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QUARTERLY ANALYSIS: The Progress of Monetary, Banking and Payment System Quarter I, 2010

QUARTERLY ANALYSIS: The Progress of Monetary, Banking and Payment System Quarter I, 2010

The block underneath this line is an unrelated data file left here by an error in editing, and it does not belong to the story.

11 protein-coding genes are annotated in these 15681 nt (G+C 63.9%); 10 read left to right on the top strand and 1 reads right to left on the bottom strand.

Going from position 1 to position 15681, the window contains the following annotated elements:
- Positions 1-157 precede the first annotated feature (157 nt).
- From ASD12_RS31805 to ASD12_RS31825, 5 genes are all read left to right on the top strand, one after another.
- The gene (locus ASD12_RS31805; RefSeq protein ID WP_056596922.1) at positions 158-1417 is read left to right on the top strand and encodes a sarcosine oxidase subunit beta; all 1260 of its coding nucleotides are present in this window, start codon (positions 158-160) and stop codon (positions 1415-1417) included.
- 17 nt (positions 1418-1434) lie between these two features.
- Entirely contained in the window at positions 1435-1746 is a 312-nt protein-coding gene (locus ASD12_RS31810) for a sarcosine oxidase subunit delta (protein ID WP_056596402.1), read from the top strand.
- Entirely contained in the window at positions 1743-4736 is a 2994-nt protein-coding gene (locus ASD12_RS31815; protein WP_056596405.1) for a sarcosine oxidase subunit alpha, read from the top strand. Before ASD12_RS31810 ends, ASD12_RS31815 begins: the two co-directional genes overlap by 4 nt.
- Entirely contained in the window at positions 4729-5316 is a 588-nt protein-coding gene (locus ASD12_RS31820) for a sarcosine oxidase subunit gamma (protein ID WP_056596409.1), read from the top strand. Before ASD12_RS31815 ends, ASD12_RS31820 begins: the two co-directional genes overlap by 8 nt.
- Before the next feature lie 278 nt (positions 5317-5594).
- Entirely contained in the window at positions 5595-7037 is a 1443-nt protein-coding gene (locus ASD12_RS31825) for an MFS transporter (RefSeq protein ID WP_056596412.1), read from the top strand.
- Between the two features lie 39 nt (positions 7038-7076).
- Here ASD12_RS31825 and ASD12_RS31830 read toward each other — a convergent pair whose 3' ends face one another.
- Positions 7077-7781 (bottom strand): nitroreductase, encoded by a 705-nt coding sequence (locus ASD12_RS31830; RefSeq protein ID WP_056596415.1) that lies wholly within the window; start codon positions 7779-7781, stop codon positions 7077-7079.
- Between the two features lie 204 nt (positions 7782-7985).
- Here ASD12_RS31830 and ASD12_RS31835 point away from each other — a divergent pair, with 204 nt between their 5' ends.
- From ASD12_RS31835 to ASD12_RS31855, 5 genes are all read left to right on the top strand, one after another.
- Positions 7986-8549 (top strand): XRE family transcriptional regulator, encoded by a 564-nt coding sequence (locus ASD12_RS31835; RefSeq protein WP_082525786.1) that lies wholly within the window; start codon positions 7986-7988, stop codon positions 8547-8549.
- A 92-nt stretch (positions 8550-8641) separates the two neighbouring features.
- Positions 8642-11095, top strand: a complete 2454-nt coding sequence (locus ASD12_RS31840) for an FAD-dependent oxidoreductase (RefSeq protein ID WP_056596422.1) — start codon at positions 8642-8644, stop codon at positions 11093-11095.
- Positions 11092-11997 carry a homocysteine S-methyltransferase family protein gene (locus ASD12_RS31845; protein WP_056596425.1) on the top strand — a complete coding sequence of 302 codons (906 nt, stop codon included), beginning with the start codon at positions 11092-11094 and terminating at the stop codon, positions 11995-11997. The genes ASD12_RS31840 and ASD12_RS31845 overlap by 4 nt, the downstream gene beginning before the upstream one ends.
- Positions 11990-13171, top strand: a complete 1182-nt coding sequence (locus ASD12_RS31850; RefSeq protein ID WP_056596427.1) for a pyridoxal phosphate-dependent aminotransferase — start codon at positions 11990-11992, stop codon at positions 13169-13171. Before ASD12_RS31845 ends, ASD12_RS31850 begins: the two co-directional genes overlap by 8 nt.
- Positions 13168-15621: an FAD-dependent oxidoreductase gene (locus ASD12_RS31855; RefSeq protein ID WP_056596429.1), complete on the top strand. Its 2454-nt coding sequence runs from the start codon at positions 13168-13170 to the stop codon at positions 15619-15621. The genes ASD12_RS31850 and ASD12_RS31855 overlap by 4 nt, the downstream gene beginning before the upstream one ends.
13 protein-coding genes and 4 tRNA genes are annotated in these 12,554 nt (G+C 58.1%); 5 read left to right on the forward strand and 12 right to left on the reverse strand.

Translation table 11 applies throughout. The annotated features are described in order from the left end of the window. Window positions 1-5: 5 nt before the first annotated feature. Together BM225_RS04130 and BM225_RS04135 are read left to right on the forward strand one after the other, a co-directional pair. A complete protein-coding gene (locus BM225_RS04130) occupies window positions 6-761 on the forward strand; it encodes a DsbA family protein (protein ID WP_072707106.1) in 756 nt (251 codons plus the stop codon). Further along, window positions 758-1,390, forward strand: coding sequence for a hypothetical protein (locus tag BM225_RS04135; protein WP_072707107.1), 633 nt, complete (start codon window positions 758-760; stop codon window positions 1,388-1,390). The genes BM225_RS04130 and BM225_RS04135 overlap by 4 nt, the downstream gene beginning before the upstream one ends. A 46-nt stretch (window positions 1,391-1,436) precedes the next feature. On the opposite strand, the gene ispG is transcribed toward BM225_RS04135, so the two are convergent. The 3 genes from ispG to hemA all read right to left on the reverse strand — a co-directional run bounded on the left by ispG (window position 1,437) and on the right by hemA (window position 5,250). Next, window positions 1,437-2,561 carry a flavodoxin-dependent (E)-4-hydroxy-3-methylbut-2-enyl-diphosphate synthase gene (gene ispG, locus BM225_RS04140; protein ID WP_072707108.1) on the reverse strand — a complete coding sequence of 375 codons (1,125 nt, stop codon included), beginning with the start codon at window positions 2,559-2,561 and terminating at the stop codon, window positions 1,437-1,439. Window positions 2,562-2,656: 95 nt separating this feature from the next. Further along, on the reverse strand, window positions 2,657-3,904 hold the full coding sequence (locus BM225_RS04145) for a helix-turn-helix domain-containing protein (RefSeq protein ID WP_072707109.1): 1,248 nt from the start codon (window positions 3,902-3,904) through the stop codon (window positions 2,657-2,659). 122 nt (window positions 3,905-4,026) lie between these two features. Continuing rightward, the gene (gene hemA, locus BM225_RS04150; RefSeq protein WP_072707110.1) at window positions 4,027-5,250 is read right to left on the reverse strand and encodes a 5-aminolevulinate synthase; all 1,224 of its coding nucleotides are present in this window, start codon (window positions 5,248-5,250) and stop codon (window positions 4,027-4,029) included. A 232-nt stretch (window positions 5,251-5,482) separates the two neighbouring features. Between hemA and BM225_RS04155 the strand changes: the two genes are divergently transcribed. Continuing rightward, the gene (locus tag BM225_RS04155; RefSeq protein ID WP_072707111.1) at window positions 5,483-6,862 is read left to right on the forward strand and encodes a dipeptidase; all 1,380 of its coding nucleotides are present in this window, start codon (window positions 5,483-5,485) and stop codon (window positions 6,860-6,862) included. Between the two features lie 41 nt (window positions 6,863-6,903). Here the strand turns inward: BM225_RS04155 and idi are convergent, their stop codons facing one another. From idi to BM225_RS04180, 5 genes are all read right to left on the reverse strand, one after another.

Domestic economic performance in the first quarter of 2010 had better potential than the previous estimation. In the first quarter of 2010, the domestic economy was expected to grow by 5.7% (yoy). This development was supported by the following matters. First, export performance was expected to increase along with global economic recovery and improvement in international commodity prices. Second, consumption was expected to remain strong supported by consumer purchase power and the maintained consumer expectations. Third, in line with the increased exports and household consumption, investment recovery was expected to be stronger and supported by the efforts of government to promote infrastructure projects. In addition, the investment climate in 2010 was also supported by improved Indonesia»s sovereign credit rating by S & P which increased from BB- to BB. With this increase, Indonesia»s rating is only one notch away to advance toward investment grade. Fourth, in line with improved performance on the external side, a number of sectors were expected to grow higher, particularly the manufacturing and trade sector. The higher growth in manufacturing sector was driven by the improvement in export-oriented and the automotive industries. Meanwhile, the growth in the trade sector was getting higher in line with the increased in export and import activities and the improvement in manufacturing performance. However, there were some challenges in encouraging higher growth, especially related to the efforts to accelerate the implementation of infrastructure programs and to optimally utilize the opportunity of the implementation of the ASEAN-China Free Trade Agreement (AC-FTA).